Galesburg Register-Mail from Galesburg, Illinois on June 19, 1973 · Page 1
Get access to this page with a Free Trial

Galesburg Register-Mail from Galesburg, Illinois · Page 1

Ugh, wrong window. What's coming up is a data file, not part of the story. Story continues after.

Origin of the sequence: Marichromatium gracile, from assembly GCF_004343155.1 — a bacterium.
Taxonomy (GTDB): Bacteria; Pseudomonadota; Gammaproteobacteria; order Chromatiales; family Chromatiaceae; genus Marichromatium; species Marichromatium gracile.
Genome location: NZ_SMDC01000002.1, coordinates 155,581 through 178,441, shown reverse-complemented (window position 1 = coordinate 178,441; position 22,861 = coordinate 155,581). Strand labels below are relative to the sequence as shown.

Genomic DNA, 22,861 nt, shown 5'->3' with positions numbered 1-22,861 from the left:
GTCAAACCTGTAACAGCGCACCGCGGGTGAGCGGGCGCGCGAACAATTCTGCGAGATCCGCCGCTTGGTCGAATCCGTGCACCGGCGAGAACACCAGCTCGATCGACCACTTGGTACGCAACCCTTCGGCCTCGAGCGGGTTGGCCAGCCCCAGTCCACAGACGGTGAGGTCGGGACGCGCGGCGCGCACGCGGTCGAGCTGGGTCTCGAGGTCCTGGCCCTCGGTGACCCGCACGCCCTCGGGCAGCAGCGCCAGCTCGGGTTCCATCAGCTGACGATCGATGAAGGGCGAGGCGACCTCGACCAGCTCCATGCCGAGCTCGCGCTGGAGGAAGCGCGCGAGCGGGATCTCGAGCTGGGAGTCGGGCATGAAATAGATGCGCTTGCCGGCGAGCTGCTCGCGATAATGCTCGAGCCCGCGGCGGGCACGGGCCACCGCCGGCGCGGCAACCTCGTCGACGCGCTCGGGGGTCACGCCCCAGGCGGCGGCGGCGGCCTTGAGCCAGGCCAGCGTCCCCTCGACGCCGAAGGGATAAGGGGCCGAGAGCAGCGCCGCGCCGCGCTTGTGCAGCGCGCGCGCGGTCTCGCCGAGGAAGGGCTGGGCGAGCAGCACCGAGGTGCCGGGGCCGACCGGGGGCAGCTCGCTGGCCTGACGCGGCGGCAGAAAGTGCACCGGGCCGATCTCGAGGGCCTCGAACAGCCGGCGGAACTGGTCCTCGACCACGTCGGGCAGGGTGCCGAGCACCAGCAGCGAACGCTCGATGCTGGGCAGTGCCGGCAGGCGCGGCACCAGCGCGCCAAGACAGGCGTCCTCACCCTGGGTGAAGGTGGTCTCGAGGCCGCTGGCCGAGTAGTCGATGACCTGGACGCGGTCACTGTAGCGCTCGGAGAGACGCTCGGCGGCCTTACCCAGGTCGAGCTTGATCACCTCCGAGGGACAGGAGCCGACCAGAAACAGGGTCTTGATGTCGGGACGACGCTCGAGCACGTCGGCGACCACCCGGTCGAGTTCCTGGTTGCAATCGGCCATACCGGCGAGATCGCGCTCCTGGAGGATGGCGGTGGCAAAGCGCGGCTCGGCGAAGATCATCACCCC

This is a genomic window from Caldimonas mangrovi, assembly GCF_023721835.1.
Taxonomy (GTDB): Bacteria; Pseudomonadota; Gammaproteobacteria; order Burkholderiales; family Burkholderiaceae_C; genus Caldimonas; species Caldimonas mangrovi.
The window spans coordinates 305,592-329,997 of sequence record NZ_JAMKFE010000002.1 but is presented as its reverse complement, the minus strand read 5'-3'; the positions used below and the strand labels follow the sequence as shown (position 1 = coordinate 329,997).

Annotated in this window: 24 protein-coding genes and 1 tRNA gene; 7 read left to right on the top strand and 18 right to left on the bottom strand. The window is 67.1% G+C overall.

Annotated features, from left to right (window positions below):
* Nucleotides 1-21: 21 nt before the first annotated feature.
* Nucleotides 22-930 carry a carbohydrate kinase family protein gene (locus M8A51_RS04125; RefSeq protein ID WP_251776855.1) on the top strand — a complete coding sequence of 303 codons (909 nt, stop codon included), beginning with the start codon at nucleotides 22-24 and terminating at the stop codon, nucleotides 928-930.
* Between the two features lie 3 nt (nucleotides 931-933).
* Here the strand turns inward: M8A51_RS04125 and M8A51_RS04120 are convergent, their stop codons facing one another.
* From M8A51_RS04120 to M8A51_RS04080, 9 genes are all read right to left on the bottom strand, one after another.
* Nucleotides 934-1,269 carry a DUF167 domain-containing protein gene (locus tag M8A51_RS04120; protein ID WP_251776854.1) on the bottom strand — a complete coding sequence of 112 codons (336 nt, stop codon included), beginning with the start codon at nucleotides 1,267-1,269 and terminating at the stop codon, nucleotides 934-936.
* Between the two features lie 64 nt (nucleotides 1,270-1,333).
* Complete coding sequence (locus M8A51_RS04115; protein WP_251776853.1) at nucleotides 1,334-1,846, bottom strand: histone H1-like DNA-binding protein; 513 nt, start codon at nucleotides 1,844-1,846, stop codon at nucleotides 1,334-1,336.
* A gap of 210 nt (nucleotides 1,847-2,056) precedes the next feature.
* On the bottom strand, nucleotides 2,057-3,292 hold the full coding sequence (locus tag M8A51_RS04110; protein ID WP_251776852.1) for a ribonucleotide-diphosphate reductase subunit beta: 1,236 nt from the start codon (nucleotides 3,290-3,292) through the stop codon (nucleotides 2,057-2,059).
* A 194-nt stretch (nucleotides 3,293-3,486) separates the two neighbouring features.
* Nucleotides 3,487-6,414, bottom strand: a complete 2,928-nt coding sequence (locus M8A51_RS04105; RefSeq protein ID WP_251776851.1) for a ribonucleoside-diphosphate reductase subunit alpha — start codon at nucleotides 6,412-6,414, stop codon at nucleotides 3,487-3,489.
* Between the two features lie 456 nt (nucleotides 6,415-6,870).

Publication:
Location:
Galesburg, Illinois
Issue Date:
Tuesday, June 19, 1973
Page:
Page 1
Start Free Trial
Cancel